Regular Expressions

A regular expression (aka regex) is a sequence of characters that describe or match a pattern of text. For example, the string aabb12 could be described as aabb12, two a’s, two’bs, then 1, then 2, or four letters followed by two numbers.

Keep in mind that regular expressions differ slightly per language but the theort and application remain the same. We will start with Python.

Metacharacters

Metacharacters are characters that have an alternate meaning rather than a literal meaning. There are many of these and they can be found on the Python regular expression documentation.

For example, we’ll take the following characters to search a text file:
– ‘A’
– ‘.’
– ‘$’

It matches ‘A’! No surprise here. Now let’s see what the ‘.’ does:

It matched everything?! That’s because the ‘.’ is a special character that we will get into later.

Now let’s see what the dollar sign finds us:

Nope, not a bug: ‘$’ did match something but it is also a special character.

Position Metacharacters

This type of regular expression is used to match characters based on where they are located as opposed to what the character means.

Let’s take the $ for example. I told you that it matched something, but nothing was returned in the output. That is because $ is a special character that matches the end of a line. Let’s try an example:

This is no surprise, it found both instances of ‘man’. Now, let’s say we only want to capture ‘man’ at the end of a string:

Trust me, this is grabbing the last man. Don’t believe me?

Told ya. Now, what happens if we actually do want to match a dollar sign? Well, we can use an escape character, \ (backslash), before the dollar sign to tell the regex interpreter to use the literal meaning. Let’s use the first example:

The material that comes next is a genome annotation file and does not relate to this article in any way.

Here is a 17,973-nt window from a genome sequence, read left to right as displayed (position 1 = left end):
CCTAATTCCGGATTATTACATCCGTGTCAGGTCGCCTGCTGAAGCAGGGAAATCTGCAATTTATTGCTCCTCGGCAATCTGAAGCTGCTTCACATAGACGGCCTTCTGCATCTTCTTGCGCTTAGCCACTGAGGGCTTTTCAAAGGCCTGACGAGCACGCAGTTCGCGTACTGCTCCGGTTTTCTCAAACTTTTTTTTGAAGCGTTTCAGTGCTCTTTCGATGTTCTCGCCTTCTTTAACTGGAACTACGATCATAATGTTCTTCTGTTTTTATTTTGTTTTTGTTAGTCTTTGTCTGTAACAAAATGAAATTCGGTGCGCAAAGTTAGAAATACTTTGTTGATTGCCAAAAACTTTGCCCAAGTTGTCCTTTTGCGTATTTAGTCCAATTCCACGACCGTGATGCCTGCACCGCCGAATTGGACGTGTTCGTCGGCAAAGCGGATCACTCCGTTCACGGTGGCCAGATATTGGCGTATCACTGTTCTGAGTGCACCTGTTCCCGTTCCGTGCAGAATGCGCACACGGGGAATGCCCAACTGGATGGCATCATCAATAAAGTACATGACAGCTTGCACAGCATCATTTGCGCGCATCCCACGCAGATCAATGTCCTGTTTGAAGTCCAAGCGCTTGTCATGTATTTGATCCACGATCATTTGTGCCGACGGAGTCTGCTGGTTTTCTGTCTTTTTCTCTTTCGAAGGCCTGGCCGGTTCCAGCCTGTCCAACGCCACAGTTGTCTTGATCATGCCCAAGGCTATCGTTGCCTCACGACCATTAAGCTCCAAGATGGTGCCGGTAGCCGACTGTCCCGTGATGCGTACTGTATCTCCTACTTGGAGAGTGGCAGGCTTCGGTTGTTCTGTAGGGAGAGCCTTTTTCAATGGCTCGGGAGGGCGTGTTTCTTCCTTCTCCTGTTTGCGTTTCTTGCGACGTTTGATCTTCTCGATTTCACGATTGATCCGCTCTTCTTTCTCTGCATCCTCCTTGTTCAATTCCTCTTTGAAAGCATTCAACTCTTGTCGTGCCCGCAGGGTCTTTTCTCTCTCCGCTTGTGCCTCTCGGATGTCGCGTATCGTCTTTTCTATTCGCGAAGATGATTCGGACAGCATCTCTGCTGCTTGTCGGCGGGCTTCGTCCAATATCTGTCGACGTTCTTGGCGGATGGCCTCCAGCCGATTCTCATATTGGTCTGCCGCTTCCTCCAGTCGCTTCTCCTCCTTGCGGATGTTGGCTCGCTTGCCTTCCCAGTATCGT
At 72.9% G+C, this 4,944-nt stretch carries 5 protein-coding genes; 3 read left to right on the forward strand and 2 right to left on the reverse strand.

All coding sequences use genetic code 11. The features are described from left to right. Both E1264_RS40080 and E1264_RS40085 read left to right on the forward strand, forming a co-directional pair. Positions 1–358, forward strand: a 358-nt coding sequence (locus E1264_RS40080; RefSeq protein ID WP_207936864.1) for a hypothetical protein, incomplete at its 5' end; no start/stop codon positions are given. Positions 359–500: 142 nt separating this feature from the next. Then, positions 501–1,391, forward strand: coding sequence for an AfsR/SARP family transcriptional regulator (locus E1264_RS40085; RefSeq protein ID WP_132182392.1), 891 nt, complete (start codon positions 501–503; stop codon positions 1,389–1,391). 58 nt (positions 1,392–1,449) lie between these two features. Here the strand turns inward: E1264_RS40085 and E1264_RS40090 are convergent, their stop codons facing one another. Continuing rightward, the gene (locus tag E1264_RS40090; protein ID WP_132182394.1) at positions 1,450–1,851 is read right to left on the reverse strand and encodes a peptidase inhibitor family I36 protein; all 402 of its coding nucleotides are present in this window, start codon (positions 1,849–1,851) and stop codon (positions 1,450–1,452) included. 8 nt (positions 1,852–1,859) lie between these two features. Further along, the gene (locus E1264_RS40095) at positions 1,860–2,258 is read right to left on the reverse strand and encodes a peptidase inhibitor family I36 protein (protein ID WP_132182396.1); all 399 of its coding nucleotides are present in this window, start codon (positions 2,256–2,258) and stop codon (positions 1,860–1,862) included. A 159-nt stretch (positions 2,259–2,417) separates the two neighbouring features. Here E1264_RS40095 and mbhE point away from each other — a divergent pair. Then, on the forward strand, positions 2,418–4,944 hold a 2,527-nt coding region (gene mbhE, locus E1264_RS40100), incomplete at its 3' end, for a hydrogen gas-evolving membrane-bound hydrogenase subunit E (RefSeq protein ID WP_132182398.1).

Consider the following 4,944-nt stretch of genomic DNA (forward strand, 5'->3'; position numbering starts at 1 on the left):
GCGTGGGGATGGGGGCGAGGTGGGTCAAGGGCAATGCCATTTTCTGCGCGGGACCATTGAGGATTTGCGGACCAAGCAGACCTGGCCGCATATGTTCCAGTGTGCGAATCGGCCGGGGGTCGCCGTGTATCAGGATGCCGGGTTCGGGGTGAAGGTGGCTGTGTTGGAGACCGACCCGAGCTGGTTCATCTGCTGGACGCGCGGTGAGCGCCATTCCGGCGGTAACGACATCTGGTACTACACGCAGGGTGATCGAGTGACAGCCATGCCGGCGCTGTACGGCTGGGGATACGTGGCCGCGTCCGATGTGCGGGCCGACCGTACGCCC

Nothing. Let’s try to escape it:

Now, what do you think this regular expression do?

Similarly, ‘^’ (caret, but not the kind that rabbits eat) matches the beginning of a line:

And now with the caret:

There are also boundary metacharacters. For example, ‘\b’ matches a word that ends with ‘ing’. Inversely, ‘\B’ matches a non-boundary word, so it would match the ‘ing’ in ‘things’ but not ‘thing’. This is useful for specifying substrings or whole words exclusively.

NOTE: some characters are treated as literals even when they are backslached. See here for more deltails:
https://stackoverflow.com/questions/2241600/python-regex-r-prefix
https://stackoverflow.com/questions/21104476/what-does-the-r-in-pythons-re-compiler-pattern-flags-mean

Single Metacharacters

These metacharacters match specific types of charactes. For example, you can match all alphanumeric characters with ‘\w’ or any whitespace character with ‘\s’

Quantifiers

All examples before have been searching for individual characters. Quanitfiers allow you to match repeated patterns.

Character Classes

A character class allows you to match a particular set of user defined characters as oppsed to the predefined metacharacters we went over previously. Think of searching for any vowel.

Alternatively, when you use a caret ^ within the square brackets it will match the inverse of those defined in the character class. In this case, it will match all consonants.

You can also specify ranges of characters if they are naturally consecutive by using a hyphen - to separate the beginning and the end:

Alterations

This is essentially just an ‘or’ statement. An example would be if you are looking for whether a sentence says ‘we have ten dollars.’ or ‘I have ten dollars.’ Since the only varying piece of that sentence are the pronouns, you can try to match either.

Backreferences

Back references/captures allow you to reuse regular expressions and/or patterns that match that regular expression.

Let’s give a biological example:
You’re looking for a motif that has flanking restriction sites ACTG. The motif can be of any length and any composition of nucleotides but is always flanked by those cuts sites:

Substitution Mode

There are several ways that one can use regular expressions, though the two main modes are searching and substituting.